ITALY. KazUnite – The owner of the apartment where I live, Senora, is 85 years old. Her blue eyes are clear and always glowing. She has coffee and chocolate for breakfast. And pasta for a daytime meal.
She dresses stylishly and qualitatively. Throws her hair back, holds a cigarette in her long fingers and talks. She never complains about her health or government. She likes to make jokes.
She’s free. Doesn’t try to please anyone. Doesn’t care. Because she’s Neapolitan. Do you remember what the naughty little girl, who shook her hand from the balcony, said to Liz in the movie version of Elizabeth Gilbert’s “Eat.Pray.Love”? ““Hey, no hard feelings, lady. But I’m only seven, and I can already tell you’re a complete moron… We both know you would love to be me, but sorry—you can’t. Anyhow, here’s my middle finger, enjoy your stay in Naples, and ciao!»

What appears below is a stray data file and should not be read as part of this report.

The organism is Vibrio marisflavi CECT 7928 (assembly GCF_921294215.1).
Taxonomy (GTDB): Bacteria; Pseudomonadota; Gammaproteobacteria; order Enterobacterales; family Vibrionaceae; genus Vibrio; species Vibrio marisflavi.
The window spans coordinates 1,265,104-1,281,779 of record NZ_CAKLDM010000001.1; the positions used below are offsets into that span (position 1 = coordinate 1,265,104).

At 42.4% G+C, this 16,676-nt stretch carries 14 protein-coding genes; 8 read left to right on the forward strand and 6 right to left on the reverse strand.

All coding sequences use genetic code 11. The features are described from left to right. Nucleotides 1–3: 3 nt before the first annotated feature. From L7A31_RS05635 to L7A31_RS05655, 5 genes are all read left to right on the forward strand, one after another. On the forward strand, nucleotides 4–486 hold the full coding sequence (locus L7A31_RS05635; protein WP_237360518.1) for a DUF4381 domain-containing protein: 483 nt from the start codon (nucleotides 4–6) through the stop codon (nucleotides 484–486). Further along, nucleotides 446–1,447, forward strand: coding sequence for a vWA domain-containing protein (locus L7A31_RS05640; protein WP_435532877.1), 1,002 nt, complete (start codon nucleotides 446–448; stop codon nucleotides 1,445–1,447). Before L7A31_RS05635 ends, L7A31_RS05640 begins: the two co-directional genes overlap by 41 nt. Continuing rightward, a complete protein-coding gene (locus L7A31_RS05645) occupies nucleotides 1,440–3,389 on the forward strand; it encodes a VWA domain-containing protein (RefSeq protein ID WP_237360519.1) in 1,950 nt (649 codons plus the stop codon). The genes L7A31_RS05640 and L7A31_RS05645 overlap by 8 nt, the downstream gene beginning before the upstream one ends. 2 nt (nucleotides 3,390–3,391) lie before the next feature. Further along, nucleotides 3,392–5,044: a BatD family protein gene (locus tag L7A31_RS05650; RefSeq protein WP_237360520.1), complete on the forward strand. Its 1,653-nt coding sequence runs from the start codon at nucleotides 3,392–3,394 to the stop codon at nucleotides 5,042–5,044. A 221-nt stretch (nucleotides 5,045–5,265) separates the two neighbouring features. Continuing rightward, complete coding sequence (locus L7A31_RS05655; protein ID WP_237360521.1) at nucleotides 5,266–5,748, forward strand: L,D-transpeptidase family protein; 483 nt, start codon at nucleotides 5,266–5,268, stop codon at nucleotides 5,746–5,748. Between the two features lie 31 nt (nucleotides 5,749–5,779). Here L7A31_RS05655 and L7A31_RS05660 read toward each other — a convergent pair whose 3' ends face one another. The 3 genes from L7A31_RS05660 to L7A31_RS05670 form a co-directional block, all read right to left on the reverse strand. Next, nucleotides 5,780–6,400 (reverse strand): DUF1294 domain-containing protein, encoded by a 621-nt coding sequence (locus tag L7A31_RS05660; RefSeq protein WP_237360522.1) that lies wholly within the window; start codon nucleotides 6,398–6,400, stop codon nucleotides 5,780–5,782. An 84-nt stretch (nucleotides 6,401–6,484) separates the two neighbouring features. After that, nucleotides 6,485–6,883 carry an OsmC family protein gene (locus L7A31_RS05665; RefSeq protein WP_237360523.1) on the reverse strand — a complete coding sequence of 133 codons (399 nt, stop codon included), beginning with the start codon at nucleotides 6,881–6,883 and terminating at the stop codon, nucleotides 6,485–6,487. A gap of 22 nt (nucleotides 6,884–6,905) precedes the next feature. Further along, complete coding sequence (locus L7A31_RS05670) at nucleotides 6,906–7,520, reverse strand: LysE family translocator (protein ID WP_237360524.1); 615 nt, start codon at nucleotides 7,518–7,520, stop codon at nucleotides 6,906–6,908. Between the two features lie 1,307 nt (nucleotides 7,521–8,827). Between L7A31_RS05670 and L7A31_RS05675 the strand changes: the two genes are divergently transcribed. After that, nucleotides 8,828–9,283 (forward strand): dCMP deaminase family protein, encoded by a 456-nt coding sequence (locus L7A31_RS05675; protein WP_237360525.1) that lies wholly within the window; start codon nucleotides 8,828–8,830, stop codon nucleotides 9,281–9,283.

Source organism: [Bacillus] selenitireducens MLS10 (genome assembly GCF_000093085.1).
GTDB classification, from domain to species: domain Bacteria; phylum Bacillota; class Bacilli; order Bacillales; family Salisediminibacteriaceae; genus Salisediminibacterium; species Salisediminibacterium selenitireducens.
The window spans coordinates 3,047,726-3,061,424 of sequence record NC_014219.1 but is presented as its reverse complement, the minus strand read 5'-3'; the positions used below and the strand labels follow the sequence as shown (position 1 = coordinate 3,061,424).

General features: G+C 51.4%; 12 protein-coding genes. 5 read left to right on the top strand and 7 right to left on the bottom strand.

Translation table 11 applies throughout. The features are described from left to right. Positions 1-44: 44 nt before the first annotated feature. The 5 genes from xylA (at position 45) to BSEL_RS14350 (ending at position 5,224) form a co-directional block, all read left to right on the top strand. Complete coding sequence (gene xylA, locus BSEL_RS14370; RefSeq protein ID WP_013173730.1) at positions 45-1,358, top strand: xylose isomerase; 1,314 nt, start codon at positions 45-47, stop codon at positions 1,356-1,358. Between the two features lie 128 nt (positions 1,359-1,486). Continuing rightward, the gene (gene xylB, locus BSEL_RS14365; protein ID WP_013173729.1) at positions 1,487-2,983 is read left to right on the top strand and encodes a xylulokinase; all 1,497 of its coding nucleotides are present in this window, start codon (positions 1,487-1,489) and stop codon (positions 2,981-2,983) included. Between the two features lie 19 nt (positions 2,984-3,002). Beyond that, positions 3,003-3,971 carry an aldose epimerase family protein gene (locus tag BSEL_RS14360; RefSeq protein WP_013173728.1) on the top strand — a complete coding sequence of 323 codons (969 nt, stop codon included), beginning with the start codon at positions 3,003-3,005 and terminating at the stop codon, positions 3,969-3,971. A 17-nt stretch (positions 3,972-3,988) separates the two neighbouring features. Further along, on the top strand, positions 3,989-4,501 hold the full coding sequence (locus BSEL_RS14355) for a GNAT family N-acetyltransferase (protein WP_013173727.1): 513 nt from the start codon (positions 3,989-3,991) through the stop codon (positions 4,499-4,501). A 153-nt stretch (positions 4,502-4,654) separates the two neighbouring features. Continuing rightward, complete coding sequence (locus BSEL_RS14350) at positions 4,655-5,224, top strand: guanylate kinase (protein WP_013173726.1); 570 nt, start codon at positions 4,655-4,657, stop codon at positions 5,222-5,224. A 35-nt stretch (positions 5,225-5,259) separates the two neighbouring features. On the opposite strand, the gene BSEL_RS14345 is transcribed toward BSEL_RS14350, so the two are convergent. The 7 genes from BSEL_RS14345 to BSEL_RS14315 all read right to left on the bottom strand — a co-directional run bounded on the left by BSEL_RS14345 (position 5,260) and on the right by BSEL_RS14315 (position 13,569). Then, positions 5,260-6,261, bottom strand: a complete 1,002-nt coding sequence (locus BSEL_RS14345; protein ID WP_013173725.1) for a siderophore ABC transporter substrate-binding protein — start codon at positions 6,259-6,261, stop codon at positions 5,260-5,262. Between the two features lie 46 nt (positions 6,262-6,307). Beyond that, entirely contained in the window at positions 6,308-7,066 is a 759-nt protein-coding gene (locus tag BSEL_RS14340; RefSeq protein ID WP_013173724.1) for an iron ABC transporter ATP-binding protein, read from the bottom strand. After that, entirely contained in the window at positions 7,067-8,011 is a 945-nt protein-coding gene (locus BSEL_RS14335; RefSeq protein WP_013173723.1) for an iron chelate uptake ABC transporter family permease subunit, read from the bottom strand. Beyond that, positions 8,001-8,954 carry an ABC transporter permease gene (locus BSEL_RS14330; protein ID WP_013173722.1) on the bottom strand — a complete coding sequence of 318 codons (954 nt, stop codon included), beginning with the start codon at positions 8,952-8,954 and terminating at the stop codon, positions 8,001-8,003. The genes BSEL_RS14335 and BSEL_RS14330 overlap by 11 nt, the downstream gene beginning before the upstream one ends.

Senora teaches me Italian every day: “uno, due, tre…”. Neighbors who saw this used to laugh: “You speak Neapolitan, not Italian”. In 2013, UNESCO recognized Neapolitan as an ancient language, not a dialect. According to Senora, “Learning the local language will make me happy. Because I’m not like Italian women – I’m gentle and quiet.” She just doesn’t know that I get hysterical from time to time too!
She doesn’t understand English, I don’t get Italian. That’s why we had to translate and talk through Google. I once told her: “There must have been a lot of guys who fell in love with you when you were young”. And she talked in response for a quite long time. The only word I understood was “amico” (friend). “Women respect men in Italy”, – says Senora. And when I asked “Who has the last word in your family?”, “I have”, – she answered briefly.
Naples women are reminiscent of Mount Vesuvius. There’s a firestorm of emotions. If she doesn’t like something, she won’t stop demonstrating her displeasure. In case she’s pleased, she won’t hide it either. Generous for a good word. In Naples, not only men but also women often shout “bella!” (beautiful). “I’m not Italian, I’m from Naples,” said Sophie Lauren. I see her portrait in every woman in Naples.